Thursday, January 6, 2011

Janet Cook, Textile Artist

~"I like to break the rules and see what happens."  ~ Janet Cook

We recently met Janet Cook (in cyberspace) and we are thrilled to have a chance to show her work here. Thrilled, and slightly awed, in light of the fact that Janet Cook is a member of the prestigious Society of Designer Craftsmen in the UK. This organization dates back to 1887 and the Arts and Crafts Movement, founded by William Morris and his contemporaries.  Janet Cook's work will be shown in the 2011 major exhibition, which opens this weekend in London*.  Janet has created an amazing range of textile art that includes pieces inspired by landscapes, archaeology, and history. In each area of her interest she has pushed the boundaries of fabric art and craft, exploring new subjects, techniques and visual effects. Her magnificent "Opus Sectile II" is a collage of designs based on one of the greatest treasures of Westminster Abbey: the 700-year-old Great Pavement.

Opus Sectile II, by Janet Cook

'Opus sectile' refers to an art technique popularized in the ancient and medieval Roman world where materials were cut and inlaid into walls and floors to make a picture or pattern. The Cosmati were a Roman family who specialized in decorative geometric mosaics for church floors. For "Opus Sectile II", Janet Cook matched her colors to the beautifully colored stones chosen by the original Cosmati artists. With characteristic modesty, Janet confides that this stunning quilt was her first "experiment" with paper foundation piecing (!)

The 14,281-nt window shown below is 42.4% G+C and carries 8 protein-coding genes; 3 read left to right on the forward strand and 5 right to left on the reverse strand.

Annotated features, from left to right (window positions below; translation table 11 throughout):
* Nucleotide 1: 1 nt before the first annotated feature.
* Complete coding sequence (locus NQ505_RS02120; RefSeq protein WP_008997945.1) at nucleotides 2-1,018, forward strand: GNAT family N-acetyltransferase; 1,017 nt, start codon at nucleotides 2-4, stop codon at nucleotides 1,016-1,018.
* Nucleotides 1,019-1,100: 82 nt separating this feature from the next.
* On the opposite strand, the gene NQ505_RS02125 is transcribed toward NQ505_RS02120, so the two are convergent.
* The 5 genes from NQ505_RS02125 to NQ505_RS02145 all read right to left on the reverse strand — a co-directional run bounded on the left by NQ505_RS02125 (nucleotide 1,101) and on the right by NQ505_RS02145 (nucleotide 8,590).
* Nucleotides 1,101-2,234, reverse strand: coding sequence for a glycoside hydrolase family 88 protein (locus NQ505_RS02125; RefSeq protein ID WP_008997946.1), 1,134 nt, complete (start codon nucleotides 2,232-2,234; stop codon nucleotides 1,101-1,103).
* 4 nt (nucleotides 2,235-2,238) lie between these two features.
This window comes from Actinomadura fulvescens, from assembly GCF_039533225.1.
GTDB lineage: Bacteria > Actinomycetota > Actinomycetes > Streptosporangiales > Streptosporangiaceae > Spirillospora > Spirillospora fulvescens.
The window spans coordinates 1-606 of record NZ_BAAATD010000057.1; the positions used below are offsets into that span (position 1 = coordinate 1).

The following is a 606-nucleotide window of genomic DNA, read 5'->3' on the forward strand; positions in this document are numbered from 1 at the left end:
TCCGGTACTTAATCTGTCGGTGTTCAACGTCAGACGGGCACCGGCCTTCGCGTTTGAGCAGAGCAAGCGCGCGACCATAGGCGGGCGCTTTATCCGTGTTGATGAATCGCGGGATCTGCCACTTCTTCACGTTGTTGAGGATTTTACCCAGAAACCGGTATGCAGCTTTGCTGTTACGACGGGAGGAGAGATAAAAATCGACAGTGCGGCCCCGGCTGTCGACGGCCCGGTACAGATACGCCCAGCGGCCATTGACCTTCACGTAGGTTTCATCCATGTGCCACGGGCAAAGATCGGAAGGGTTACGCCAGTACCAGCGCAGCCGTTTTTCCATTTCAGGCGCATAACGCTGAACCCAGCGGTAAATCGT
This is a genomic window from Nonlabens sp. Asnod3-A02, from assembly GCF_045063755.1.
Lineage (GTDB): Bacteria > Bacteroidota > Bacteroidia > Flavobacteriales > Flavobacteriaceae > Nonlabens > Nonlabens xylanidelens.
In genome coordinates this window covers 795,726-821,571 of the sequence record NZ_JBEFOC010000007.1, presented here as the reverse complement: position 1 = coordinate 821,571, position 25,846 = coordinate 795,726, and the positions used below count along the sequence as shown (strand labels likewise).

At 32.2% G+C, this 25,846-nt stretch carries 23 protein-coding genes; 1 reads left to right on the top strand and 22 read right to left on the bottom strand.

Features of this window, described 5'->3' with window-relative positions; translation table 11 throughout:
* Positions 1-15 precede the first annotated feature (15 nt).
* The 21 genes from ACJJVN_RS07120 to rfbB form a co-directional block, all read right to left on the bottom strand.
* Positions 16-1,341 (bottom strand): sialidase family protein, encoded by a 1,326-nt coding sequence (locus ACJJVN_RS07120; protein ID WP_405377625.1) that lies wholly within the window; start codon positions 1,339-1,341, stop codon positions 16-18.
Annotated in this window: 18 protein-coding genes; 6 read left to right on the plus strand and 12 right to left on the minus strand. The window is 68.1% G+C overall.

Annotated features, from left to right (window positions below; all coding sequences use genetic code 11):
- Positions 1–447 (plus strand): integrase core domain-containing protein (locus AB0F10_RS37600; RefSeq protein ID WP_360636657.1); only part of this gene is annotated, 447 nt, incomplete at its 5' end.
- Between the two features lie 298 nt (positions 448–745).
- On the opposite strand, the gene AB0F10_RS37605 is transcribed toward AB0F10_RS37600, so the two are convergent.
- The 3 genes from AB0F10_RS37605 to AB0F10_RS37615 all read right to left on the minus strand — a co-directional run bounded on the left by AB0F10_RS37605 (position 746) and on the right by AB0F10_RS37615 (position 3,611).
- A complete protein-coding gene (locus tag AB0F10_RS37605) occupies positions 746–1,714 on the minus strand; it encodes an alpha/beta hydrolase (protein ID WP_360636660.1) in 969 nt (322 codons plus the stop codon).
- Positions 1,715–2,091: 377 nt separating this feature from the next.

~Artists such as Paul Klee have had a great influence on my work, as have the Roman mosaicists in Morocco, Tunisia, Italy and here in England. I put quilts together in ways similar to their floors, building images then joining them to make a whole statement. ~ Janet Cook

Consuo, 2007, by Janet Cook

"Consuo" means "I stitch together" in Latin, and the outstanding Consuo, shown above, was made to celebrate 20 years of quilting. This quilt shows the artist's progression into mosaic forms, using a mosaic technique to create the scene.  Thousands of hand-cut pieces were bonded onto a background, then layered with chiffon before quilting. The 7 pointed star is Janet's logo, and it neatly coincides with the 7 colors of the rainbow. In the distance you can glimpse the bridge that is the subject of her distinctive Bridge Series (see below). The distinctive black-and-white border is an original block called "Crest of the Wave".  The bridges, flower fabrics, and sewing machine are her photos printed on fabric, as is the picture of Janet in the center.  You can see many intriguing mosaic quilts in her Mosaic Series Gallery

Before the Storm, 40 x 30, by Janet Cook - in the Bridge Series

"Before the storm" is one of a series of quilts that depict a bridge before, during and after a summer storm.  "Before the storm" evokes the energy, movement, dark clouds and restless waters that accompany a pending storm. The quilting lines remind us of sleeting rain, coming from the side at an angle, while gusts of wind create conflicting patterns and whorls. Do you want to see just how different - and tranquil - the bridge scene looks after the storm?  Visit Janet Cook's bridge series gallery.

~I believe that unless we fully explore the potentials of fabric, stitch, paint and dye we will not be carrying on the traditions of our grandmothers, who in their turn explored the potentials of the materials available to them. ~ Janet Cook